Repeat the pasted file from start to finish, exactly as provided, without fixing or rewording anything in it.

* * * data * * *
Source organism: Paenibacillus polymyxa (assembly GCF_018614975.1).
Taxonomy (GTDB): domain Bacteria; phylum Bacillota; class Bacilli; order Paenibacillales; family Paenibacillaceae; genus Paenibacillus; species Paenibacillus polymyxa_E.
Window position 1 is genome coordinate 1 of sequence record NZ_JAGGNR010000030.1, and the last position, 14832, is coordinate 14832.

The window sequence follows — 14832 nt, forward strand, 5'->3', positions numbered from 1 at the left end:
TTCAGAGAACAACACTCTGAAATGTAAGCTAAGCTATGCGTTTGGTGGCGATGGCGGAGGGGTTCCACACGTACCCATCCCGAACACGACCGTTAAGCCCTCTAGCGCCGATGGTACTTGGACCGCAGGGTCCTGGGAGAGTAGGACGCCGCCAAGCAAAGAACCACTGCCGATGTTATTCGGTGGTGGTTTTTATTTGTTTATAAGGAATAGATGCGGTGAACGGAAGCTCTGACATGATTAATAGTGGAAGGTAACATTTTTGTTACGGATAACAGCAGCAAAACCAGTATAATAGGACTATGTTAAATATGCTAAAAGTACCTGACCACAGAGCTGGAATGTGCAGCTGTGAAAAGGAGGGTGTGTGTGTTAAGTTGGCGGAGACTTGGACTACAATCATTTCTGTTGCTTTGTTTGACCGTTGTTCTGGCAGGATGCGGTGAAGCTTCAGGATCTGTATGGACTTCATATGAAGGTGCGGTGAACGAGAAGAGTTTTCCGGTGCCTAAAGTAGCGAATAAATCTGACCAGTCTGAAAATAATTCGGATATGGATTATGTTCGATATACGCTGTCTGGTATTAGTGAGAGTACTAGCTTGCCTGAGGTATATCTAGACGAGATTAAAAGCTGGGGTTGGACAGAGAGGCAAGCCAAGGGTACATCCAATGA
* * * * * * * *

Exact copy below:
Source organism: Paenibacillus polymyxa (assembly GCF_018614975.1).
Taxonomy (GTDB): domain Bacteria; phylum Bacillota; class Bacilli; order Paenibacillales; family Paenibacillaceae; genus Paenibacillus; species Paenibacillus polymyxa_E.
Window position 1 is genome coordinate 1 of sequence record NZ_JAGGNR010000030.1, and the last position, 14832, is coordinate 14832.

The window sequence follows — 14832 nt, forward strand, 5'->3', positions numbered from 1 at the left end:
TTCAGAGAACAACACTCTGAAATGTAAGCTAAGCTATGCGTTTGGTGGCGATGGCGGAGGGGTTCCACACGTACCCATCCCGAACACGACCGTTAAGCCCTCTAGCGCCGATGGTACTTGGACCGCAGGGTCCTGGGAGAGTAGGACGCCGCCAAGCAAAGAACCACTGCCGATGTTATTCGGTGGTGGTTTTTATTTGTTTATAAGGAATAGATGCGGTGAACGGAAGCTCTGACATGATTAATAGTGGAAGGTAACATTTTTGTTACGGATAACAGCAGCAAAACCAGTATAATAGGACTATGTTAAATATGCTAAAAGTACCTGACCACAGAGCTGGAATGTGCAGCTGTGAAAAGGAGGGTGTGTGTGTTAAGTTGGCGGAGACTTGGACTACAATCATTTCTGTTGCTTTGTTTGACCGTTGTTCTGGCAGGATGCGGTGAAGCTTCAGGATCTGTATGGACTTCATATGAAGGTGCGGTGAACGAGAAGAGTTTTCCGGTGCCTAAAGTAGCGAATAAATCTGACCAGTCTGAAAATAATTCGGATATGGATTATGTTCGATATACGCTGTCTGGTATTAGTGAGAGTACTAGCTTGCCTGAGGTATATCTAGACGAGATTAAAAGCTGGGGTTGGACAGAGAGGCAAGCCAAGGGTACATCCAATGA